A Northumberland Alpine Gardener's Diary
This entry: 14 October 2007 by John Richards
Autumn in Mallorca. Entry 53.
Back from the Balearics
No contribution for the last three weeks, as we spent ten days in northern Mallorca and only returned last Tuesday. Since then we have been very busy visiting the excellent Loughborough Show and lecturing to the mid-Anglia group, so we only returned late on Sunday.
Usually, all the photographs in this diary are taken in my garden during the previous week, but we were pleased to find a few interesting autumn bulbs in Mallorca. As this area is not best known for its autumn interest, I thought in might be interesting to include a few pictures here. It had been a very early, wet autumn there and possibly some of the subjects we saw would flower much later in another year. These photos were all taken in the first week of October.
Crocus cambessedesii is endemic to the Balearics. We found it in a number of places, mostly in the mountains, although there were also a few by the Formentor tunnel mouth, well known as a peony site in the spring. It is common on the far side of the Gorg Blau dam, but the best site was above the divide by the road that drops down to Sa Calobra. Here, at 1000m or more, it should be very hardy. In the wild it is exceptionally variable in size, colour and feathering. Many resemble its spring-flowering Tyrrhenian relatives C. minimus, C. corsicus or even C. versicolor.
I was also pleased to find Merendera filifolia. This very handsome colchicum relative seems to be little grown. It is abundant on limestone pavement at sea-level close to the Albufereta wetland.
In general, we were surprised by the amount of colour, particularly from the endemic deep blue subspecies of rosemary and from Erica multiflora.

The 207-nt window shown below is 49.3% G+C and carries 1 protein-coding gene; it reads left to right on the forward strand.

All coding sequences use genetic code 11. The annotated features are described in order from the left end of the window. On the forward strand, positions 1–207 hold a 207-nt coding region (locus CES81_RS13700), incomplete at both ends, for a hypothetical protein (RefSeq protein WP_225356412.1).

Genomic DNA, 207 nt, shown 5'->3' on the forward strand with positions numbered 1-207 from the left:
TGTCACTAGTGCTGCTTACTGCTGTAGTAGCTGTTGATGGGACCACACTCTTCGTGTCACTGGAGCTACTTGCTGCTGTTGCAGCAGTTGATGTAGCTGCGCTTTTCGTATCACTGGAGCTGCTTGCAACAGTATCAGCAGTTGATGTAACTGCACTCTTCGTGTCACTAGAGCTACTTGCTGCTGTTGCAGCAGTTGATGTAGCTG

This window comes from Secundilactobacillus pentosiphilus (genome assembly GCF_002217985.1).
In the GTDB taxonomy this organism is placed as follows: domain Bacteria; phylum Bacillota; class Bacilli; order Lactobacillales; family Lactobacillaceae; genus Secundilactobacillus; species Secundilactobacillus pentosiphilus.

It was also interesting that the familiar garden 'alpine' Erodium reichardii, that tends to flower throughout the summer in our gardens seems to mimic this engaging behaviour in the wild.
Autumn seems to have come early here too, although I wish I could the say the same for many of my autumn bulbs that did not flower in time for the Shows, and were also not particularly showy this year. Was the cool damp summer to blame? However, many of the shrubs and trees are already in full fig. Here is the Parrotia, followed by our best Acer palmatum.
A few weeks ago I featured Cotoneaster bullatus. Here is another superb plant, introduced by our predecessors, or possibly by birds. It has leaves that are attractively and diagnostically white-woolly on the reverse. It is named for Sir Frederick Stern of Highdown rather than William Stern of the British Museum.
While we were in East Anglia we were delighted to visit Rod and Jane Leeds' magnificent garden. Although we had been before, this was our first autumn visit and I have never seen a garden that exploits the glories of autumn more effectively. I lost count of the number of varieties of Nerine and Nerine intergeneric hybrids they grow, but they have a great collection which was at its very best. This made the three varieties we grow seem very small beer. We might excuse ourselves by saying that we live in a cool humid garden near the Scottish border, but in fact they seem to do well even here if the right site is chosen, here on the south side of one of the alpine houses. This is just a standard N. bowdenii, growing together with a not very hardy Osteospermum.
Cyclamen hederifolium and Desfontainea spinosa are so much part of our autumn that although I featured each separately last year that I can't resist featuring them in tandem on this occasion.
And some crocuses
Finally, here are a few crocuses that received short shrift in the diary last autumn. The first picture is a general view of part of the bench in the alpine house, followed by Crocus hadriaticus, common and widespread in southern Greece, and finally the magnificent Mani endemic Crocus niveus, arguably the most splendid of all the autumn crocus.